What starts as the story of teenager Kieran finding his feet as a sufferer of PDS – or Partially Deceased Syndrome – expands over two short series into a political satire about religion, tribalism and intolerance. Set in the fictional Yorkshire village of Roarton, In the Flesh follows the formation of the new PDS community and the groups that rise up in opposition.
It’s funny, poignant and beautifully photographed. The writing and performances though, are the show’s steel core. Luke Newberry and Emily Bevan as Kieran and Amy will melt you, while Mitchell drives the plot to unexpected places without losing sight of the human story he’s telling. It’s supernatural drama with brains and heart both. – LM
In a genre that is often guilty of leaning too heavily on the formulaic, 2008 E4 series Dead Set truly feels like something different, which is to be expected when it comes from the mind of Black Mirror creator Charlie Brooker. The short, five-episode series follows the crew and cast of a fictional edition of UK reality show Big Brother. On the show’s eviction night (when one of the stars of the Big Brother house is voted out of the series), the fame-obsessed house members are tied up in the drama of reality television. Unbeknownst to them, something even worse is happening outside their closed, isolated set. To say more is to give too much away!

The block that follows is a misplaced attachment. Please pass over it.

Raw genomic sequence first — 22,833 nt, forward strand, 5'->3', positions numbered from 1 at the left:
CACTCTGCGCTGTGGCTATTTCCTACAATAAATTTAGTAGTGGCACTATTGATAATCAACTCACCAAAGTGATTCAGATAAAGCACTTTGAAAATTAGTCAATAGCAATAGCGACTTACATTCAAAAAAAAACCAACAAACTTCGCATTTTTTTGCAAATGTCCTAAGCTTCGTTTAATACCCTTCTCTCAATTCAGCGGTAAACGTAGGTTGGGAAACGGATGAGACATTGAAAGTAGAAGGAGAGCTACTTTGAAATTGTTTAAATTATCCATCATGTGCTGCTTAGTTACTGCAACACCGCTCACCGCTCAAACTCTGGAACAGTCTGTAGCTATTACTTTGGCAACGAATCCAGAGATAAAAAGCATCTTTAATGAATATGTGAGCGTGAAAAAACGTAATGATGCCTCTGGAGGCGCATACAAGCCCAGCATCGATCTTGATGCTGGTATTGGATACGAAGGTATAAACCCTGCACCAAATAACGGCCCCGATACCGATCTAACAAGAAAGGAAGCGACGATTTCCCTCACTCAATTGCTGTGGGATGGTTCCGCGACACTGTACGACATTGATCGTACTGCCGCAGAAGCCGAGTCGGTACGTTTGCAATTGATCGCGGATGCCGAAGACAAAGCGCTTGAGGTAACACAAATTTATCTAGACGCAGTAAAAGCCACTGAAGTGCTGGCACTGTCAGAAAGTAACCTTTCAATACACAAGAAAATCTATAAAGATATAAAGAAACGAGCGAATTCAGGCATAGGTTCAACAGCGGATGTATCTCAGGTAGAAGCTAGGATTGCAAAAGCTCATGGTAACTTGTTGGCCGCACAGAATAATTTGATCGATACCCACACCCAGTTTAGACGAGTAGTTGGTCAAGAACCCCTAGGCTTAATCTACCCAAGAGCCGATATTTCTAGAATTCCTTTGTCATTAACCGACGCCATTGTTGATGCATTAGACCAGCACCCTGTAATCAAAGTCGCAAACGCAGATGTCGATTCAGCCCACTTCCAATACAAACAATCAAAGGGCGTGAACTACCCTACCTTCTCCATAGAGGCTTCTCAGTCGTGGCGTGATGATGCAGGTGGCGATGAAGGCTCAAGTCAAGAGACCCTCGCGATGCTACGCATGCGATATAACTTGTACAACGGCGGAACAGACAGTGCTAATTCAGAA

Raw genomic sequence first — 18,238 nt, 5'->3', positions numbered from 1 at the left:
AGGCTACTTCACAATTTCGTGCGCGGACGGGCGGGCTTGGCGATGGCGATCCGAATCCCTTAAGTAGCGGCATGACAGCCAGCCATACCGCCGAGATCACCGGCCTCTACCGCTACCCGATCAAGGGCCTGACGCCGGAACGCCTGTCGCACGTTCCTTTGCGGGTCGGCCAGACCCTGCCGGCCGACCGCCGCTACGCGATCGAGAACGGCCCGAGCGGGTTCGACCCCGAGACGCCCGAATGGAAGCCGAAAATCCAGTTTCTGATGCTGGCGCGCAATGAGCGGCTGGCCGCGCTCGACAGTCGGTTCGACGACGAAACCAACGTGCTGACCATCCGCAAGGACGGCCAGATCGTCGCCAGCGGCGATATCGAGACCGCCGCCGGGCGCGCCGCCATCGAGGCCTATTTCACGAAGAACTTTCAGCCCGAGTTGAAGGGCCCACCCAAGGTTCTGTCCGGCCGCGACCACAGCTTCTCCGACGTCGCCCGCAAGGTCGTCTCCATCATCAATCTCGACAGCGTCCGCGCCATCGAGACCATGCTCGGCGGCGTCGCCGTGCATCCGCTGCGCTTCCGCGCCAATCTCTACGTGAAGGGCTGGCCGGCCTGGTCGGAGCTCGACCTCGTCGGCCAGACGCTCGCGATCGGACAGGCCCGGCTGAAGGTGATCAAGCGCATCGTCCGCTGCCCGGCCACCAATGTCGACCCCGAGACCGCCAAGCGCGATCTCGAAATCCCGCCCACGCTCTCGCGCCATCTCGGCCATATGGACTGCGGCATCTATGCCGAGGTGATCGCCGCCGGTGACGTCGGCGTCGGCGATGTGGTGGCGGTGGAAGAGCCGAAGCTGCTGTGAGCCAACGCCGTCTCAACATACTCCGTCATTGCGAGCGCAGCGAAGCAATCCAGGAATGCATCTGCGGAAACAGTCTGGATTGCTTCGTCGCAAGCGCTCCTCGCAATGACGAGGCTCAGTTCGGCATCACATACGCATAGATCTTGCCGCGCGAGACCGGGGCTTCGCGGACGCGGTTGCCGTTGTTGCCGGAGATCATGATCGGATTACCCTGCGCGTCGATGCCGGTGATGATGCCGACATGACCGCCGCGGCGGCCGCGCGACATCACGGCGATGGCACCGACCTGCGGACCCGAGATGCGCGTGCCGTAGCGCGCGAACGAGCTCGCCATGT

Dead Set not only dishes plenty of scares and gore but is also wickedly sharp, delivering the kind of social commentary even the late, great George A. Romero would applaud. Here is Brooker warming up for Black Mirror with a show that examines our voyeuristic obsession with celebrity. – John Saavedra
What is your favorite zombie TV show of all time? Let us know in the comments below.